Depending on where you live, getting snowed in can be a matter of when, not if. Areas across New England and the Midwest are starting to expect at least one “snowpocalypse” every winter, grinding entire cities to a halt as legions of snow plows take to the streets. While the city deals with the roads, there are also sidewalks, walkways, and driveways to worry about. When it comes to snow removal, is it the landlord’s or tenant’s responsibility? It’s not a question many landlords are eager to tackle just after surviving the holidays, but it’s essential to making sure winter isn’t any worse than it has to be.
Responsibility Often Falls on the Landlord.
The state and municipal laws surrounding snow removal responsibility varies, and some are more nitpicky than others. The case is often that responsibility falls on the landlord. Many laws also state that the property owner will be liable if anyone sustains any injuries on the property or adjacent public sidewalk if it is not cleared, creating a pretty clear incentive for the property owner to make sure snow is removed in a quick and satisfactory fashion. Make sure you’re aware of what statutes apply to you and abide by them accordingly. Time frames of 24 to 48 hours after the snow was finished falling is a common deadline to have snow from public walkways removed.
In Any Case, Write it Into the Lease Agreement.
Laws stating that either the landlord or tenant must clear the snow is also common. In situations like these, if the landlord doesn’t want to hire a snow removal service or get up early in the morning to stumble their way through the remnants of a blizzard, they can have the tenants remove the snow. If you own properties in an area where you know you’ll get substantial snowfalls, write a clause into your lease agreement detailing who will remove the snow, how, and when. This ensures that all parties are aware of whose responsibility snow removal is, and you’ll have something to point back to if a tenant ever has any questions or disagreements about it. This stays true even if the law clearly states that the landlord is responsible for snow removal – ensuring that all parties are aware can’t do any harm.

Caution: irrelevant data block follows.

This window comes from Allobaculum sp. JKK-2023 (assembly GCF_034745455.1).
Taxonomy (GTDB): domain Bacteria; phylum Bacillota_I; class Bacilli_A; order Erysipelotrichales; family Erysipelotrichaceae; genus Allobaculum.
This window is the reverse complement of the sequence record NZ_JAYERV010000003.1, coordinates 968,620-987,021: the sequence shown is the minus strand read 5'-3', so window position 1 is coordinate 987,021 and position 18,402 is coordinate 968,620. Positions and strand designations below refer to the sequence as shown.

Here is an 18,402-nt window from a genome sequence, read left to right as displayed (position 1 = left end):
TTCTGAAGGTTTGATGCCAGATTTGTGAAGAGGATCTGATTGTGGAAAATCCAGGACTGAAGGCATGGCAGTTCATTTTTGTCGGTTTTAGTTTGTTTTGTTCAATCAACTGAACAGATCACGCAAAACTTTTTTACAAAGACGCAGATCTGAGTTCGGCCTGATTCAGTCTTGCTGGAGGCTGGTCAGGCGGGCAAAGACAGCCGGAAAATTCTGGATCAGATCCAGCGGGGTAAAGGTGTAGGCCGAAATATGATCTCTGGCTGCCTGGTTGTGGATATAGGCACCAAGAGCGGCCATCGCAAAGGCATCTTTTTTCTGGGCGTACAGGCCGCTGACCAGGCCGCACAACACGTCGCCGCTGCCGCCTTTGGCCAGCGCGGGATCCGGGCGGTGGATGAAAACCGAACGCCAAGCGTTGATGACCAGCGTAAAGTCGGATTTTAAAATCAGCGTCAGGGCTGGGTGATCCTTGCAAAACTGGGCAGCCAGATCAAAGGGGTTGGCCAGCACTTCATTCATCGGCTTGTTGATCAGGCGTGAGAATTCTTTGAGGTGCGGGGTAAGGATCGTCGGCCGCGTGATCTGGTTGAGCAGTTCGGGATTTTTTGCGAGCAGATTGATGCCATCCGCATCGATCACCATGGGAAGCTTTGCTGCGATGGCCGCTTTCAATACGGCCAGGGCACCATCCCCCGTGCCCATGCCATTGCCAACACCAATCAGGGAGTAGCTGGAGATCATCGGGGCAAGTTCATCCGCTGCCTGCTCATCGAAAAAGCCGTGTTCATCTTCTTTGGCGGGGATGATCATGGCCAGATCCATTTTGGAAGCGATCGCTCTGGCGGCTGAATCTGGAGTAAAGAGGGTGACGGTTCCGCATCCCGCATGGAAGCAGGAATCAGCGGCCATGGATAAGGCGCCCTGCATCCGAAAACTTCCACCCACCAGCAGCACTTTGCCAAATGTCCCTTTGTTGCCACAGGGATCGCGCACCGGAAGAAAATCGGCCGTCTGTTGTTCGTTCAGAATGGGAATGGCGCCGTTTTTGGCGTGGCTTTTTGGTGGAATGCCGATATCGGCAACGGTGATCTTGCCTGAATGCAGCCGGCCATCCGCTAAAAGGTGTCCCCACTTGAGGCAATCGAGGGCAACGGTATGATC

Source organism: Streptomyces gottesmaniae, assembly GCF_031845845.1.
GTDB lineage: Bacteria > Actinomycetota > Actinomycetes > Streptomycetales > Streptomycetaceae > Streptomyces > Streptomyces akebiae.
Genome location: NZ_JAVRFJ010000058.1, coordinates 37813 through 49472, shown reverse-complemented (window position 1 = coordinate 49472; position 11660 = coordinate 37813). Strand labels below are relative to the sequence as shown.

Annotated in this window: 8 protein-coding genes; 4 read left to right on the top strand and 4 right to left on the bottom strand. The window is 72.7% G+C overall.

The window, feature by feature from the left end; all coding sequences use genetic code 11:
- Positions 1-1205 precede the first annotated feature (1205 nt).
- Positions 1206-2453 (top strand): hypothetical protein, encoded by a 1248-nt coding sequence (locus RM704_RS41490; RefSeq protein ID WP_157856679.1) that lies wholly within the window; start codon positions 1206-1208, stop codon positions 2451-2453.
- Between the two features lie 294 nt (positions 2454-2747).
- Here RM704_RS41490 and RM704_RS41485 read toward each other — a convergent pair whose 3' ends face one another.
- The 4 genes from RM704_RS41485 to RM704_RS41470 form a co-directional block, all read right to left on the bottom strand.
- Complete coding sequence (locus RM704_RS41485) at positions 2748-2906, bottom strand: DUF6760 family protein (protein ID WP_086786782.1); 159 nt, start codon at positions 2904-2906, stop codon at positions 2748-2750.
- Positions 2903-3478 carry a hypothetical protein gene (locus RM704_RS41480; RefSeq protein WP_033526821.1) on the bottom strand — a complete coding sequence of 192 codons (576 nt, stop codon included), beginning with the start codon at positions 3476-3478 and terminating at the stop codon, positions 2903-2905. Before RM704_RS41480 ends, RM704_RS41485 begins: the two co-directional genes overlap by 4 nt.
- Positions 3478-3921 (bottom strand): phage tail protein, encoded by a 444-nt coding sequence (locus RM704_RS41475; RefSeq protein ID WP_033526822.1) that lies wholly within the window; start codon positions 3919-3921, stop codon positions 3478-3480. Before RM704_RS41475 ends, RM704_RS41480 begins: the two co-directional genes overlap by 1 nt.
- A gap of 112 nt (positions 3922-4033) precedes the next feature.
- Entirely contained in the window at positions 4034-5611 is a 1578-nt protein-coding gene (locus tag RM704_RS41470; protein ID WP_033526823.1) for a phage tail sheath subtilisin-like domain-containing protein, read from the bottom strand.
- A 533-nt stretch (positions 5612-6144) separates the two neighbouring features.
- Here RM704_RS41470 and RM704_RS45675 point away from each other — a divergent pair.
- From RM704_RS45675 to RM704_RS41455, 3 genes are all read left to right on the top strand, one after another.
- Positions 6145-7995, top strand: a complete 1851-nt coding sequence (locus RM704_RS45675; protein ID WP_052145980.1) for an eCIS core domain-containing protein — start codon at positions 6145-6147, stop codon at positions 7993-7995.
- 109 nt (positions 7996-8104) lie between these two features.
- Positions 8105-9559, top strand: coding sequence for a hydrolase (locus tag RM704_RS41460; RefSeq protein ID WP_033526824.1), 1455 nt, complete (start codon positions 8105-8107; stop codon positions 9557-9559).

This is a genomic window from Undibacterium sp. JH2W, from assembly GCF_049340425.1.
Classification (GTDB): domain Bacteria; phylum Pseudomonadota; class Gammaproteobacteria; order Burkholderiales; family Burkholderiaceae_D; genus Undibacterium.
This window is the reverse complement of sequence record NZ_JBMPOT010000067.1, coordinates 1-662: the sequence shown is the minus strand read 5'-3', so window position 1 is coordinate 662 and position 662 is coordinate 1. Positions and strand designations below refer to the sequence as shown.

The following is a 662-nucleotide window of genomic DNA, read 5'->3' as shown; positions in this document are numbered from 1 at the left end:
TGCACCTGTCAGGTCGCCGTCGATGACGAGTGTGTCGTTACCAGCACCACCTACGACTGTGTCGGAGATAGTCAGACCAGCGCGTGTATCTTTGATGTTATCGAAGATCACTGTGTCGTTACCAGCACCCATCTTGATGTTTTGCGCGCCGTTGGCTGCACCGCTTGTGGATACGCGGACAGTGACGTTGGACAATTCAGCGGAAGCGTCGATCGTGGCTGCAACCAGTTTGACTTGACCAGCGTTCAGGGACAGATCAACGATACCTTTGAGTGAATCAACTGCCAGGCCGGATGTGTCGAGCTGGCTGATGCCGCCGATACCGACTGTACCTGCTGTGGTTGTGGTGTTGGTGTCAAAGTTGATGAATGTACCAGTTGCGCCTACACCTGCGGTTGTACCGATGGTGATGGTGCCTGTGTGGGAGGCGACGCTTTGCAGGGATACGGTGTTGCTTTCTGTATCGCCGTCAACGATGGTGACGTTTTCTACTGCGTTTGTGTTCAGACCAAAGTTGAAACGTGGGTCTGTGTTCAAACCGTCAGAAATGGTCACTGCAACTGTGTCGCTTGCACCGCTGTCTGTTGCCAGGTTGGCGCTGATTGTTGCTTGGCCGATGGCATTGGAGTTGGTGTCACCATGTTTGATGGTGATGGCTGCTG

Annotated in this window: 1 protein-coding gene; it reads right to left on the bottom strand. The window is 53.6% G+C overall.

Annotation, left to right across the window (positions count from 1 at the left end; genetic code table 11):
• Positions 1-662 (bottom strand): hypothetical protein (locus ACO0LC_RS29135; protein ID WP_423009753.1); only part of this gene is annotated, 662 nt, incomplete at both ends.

Save Money by Offering Incentives or Recruiting Locally.
Another option is to include in the lease a clause stating that if the tenants decide to remove the snow themselves, they can receive a discount on rent for any relevant months. Many tenants, especially in cities, are more than eager to shave off any amount from their monthly rent, and snow removal can seem like a no-brainer for those trying to save money. If neither you nor your tenants are up to the task, the natural solution to turn to is snow removal businesses (there’s now even an Uber-like snow removal app). However, consider going with a more grassroots solution if money is tight. There are always people in the neighborhood looking for extra cash, whether it’s a 13-year-old whose allowance isn’t cutting it or someone just looking to make extra money on weekends. The old-fashioned method of putting up a few flyers around the block is a promising way to get those walkways and sidewalk cleared.
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